Bed Turnover Rate• Bed turnover rate informs us about the number of times each hospital bed change occupants.• Formula= Total no. of discharges, including deaths, for a given time period Average bed count for the same periodAverage bed count = summation of the daily no. of available bedsdivided by the no. of days• For example, if hospital XYZ experienced discharges (including deaths) = 2060 during April; and the average bed count was 400. then the bed turnover rate = 2060/400 = 5 (this means that on average each hospital bed had 5 occupants during April)
Length of Stay (LOS) Data• LOS is calculated after patient is discharged.• It refers to the number of calendar days from the day of patient admission to the day of discharge. Day of discharge is not counted.• It is calculated by subtracting the day of admission from the date of discharge. For example, the LOS of a patient admitted on May 12 and discharged on May 17 is 5 days (17-12 = 5).• When patient is admitted and discharged on the same day, the LOS = 1 day. Similarly is the LOS of the patient who is admitted on one day and discharged the next day.
Length of Stay (LOS) Data• When the LOS for all patients discharged (or died) for a given period of time is summed, the result is the total LOS. Patient LOS 1 5 2 3 3 1 4 8 5 10 Total LOS 27
Length of Stay (LOS) Data• The total LOS divided by the number of patients discharged is the average LOS (ALOS).• Formula = Total LOS for a given time period Total no. of discharges (including deaths) for the same period• For the previous example, 27/5 = 5.4 days
Hospital Inpatient Death (Mortality) Rate• It is the basic indicator of mortality in a healthcare facility. Total no. of inpatient deaths for a given time period x 100 Total no. of discharges, including deaths, for the same period• There are more specific mortality measures (e.g.) maternal death rates.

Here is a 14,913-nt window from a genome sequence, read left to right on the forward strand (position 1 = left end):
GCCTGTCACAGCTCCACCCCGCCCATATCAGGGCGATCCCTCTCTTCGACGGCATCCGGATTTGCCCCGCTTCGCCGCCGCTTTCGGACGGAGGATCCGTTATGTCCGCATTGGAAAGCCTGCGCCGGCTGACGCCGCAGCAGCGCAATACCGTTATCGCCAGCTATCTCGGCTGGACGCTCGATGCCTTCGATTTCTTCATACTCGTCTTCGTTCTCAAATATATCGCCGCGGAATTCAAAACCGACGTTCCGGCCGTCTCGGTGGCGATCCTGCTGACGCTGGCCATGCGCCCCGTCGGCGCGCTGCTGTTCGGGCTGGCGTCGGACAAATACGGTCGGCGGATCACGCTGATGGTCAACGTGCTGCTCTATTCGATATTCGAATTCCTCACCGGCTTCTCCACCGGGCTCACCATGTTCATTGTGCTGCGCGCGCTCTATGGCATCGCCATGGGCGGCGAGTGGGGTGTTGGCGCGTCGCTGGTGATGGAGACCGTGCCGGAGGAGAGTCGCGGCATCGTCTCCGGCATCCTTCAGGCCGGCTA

Measures of Morbidity• Some commonly used measures to describe the presence of disease in a community or a specific location, such as a nursing home (long-term care facilities), are incidence and prevalence rates.
Incidence Rate• The formula for calculating the incidence rate is: Total no. of new cases of a specific disease during a given time interval x 10n Total population at risk during the same time interval For 10n, a value is selected so that the smallest rate calculated results in a whole number.
Prevalence Rate• The formula for calculating the prevalence rate is: All new & preexisting cases of a specific disease during a given time interval x 10n Total population during the same time periodExample: At Manor Nursing Home, 10 new cases of Klebsiella pneumoniaeoccurred in January. For the month of January there were a total of 17cases of Klebsiella pneumoniae. The facility had 250 residents duringJanuary.Incidence rate for the month of January= (10/250) x 100 = 4%Prevalence rate for the month of January = (17/250) x 100 = 6.8%
Hospital Infection Rates• The most common morbidity rates calculated for hospitals are related to hospital-acquired (nosocomial) infections.• Examples of nosocomial infections include: urinary tract infections, infections related to intravascular catheters, surgical wound infections, respiratory tract infections, ……etc.• The hospital infection rate can be calculated for the entire hospital or for a specific unit in the hospital.